Dan Grindstaff wrote:I was told I need to write a wrapper class and I was wondering what all that entails. I believe that I need ti identify the API components of the spellchecker and expose them to web app?
Yeah, that sounds right. But is this one of the cases where the pointy-haired manager says "Simple, all you have to do is..."? Or was it said by somebody who actually knows something about the application in question? I ask because the vast majority of applications don't have a published API whereby other code can access their functions.
If your application has a GUI interface that's a pretty good sign that it wasn't designed for access like that. Of course that's just a general statement, so yes. Start by identifying the spellchecker's API components.
Dan Grindstaff wrote:... it runs as an applet so maybe it cannot be accessed as a library...
Well, at least it's Java. So it might well have an API, and the applet is just an example of a wrapper which calls that API. From what David says it sounds like you have a pretty good chance.
Dan Grindstaff wrote:Thanks, again for the great answers! I have some more information that I need to share. I need to somehow modify Jazzy to function on the back end so that I pass it requests from a servlet (string) and it passes back a spelling suggestion if there is an error. These are my marching orders. This seems to me to be a little cumbersome. Shouldn't there be a way to call it's functionality like a program would reference a library? Any ideas would be greatly appreciated. Thanks!
Have you found its API? It looks like the site completely lacks documentation, but they do provide a source-code download so you should be able to see what methods are available, and perhaps build javadocs from it to make some reference material.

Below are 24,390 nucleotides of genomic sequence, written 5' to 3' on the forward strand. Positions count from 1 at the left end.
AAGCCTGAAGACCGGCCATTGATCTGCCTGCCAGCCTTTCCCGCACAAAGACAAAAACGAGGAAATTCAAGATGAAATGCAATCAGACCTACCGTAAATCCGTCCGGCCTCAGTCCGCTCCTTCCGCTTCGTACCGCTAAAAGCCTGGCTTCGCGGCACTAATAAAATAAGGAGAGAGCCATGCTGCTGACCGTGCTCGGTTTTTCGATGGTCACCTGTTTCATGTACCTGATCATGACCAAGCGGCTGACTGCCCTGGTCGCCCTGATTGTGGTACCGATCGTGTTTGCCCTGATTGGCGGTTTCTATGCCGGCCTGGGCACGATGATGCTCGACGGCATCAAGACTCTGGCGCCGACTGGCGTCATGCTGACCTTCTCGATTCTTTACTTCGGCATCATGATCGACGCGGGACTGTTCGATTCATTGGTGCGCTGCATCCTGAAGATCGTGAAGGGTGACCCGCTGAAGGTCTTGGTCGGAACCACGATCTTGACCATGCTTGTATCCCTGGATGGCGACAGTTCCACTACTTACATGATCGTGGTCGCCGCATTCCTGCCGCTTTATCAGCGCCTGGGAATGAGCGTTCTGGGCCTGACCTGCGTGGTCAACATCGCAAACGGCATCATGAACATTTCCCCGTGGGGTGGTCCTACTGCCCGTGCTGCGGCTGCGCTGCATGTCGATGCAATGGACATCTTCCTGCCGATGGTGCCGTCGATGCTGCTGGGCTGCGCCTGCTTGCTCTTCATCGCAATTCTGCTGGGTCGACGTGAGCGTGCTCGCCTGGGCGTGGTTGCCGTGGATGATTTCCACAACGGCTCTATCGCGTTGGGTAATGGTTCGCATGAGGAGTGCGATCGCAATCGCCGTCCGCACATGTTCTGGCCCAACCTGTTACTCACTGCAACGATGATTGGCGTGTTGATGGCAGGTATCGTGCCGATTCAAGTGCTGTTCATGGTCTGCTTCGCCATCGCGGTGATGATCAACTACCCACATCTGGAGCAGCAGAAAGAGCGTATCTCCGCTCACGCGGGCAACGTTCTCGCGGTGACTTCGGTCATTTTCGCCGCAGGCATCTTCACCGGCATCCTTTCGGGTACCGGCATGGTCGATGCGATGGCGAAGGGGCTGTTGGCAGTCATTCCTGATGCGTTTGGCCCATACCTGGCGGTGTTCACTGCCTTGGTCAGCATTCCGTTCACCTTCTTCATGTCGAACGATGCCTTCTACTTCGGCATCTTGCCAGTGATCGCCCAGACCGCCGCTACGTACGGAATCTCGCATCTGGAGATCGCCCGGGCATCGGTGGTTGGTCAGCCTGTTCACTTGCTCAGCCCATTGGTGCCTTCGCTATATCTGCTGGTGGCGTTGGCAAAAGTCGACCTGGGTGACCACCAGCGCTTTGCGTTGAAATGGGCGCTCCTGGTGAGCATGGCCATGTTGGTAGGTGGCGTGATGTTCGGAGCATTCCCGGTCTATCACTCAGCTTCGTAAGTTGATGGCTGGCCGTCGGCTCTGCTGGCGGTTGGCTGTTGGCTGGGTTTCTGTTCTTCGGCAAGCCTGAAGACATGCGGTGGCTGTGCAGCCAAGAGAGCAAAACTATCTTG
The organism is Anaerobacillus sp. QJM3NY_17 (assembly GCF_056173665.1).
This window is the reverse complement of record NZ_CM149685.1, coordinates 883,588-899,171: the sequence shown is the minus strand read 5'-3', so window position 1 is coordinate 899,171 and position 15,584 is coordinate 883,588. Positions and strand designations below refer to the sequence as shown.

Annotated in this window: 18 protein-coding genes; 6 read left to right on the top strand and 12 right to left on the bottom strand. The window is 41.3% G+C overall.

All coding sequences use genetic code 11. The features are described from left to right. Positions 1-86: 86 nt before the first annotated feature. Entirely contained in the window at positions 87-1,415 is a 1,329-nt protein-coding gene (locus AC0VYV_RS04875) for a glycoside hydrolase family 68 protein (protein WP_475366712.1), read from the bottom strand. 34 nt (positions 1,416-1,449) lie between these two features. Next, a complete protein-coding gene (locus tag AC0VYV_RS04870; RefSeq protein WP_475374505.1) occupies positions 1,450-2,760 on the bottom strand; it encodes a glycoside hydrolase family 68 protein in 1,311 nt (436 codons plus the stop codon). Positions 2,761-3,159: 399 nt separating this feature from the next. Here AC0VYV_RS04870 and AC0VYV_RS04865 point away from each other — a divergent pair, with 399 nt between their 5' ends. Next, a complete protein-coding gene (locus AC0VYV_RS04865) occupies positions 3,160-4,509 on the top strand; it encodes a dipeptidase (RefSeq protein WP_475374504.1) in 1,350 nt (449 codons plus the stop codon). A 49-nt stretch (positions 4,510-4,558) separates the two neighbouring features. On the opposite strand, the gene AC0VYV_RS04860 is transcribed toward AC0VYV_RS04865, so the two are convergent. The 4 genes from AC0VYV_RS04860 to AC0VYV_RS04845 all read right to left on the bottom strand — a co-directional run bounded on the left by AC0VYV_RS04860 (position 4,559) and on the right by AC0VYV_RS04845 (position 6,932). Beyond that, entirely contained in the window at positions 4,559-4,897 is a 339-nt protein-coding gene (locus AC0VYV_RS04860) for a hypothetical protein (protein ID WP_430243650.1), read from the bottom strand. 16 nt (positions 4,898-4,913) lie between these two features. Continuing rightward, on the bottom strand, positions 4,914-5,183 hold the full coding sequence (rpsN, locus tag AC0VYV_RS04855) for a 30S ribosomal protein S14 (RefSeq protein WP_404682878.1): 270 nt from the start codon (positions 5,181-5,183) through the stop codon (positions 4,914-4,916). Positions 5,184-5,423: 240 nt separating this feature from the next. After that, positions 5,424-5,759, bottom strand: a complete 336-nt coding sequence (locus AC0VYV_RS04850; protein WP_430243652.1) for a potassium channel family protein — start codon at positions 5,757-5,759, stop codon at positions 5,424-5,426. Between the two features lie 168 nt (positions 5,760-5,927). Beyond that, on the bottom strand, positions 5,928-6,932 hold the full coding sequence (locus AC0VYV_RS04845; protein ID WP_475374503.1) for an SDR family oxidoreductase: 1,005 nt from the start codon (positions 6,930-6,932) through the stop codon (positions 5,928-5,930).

I made a local copy of the API, and the code is poorly documents (no surprise I guess being as they don't provide any documentation on their website). But there is an interface called SpellDictionary which looks to be the crux of the tool. It provides methods to check if a word is correct and methods to get suggested words if it is not correct. So you will want to look at implementations of that interface.
And I am sure looking at the provided examples will help.
Looks like their download site does have a javadoc download. Check under the >Jazzy > Jazzy 0.5 > option.
What context do you WANT to use this in? You talk about wrapping it in a bean, now to call it from a JSP. What exactly are you trying to spell check? When exactly do you expect the spellchecking to occur?
My fear is that you have client - side code, say an HTML text area, and you want to spell check the contents of it. That is fine, but using JEE technologies (alone) you would do the spell checking on the Server Side. You would have to submit the form, pass the contents through the spell checker as in the code that David provided (best called from a Servlet or an action class called from the Servlet), then send the results of the spell check back to the client. This sounds a bit out of the way, but if you are good with Ajax it may not be so tough.
If you need to use a Java spellchecker, but you want to do it client-side then you are really left with an Applet.
Steve Luke wrote:My fear is that you have client - side code, say an HTML text area, and you want to spell check the contents of it. That is fine, but using JEE technologies (alone) you would do the spell checking on the Server Side. You would have to submit the form, pass the contents through the spell checker as in the code that David provided (best called from a Servlet or an action class called from the Servlet), then send the results of the spell check back to the client. This sounds a bit out of the way, but if you are good with Ajax it may not be so tough..
Hi, This is exactly what I want to do. That is why I was thinking the bean residing on the app server would work. I am not very good with AJAX but was told I need to ramp up on JSON to pass results back to the page.
Catch up on JSON and AJAX, as well as basic Servlet communications to address the rest.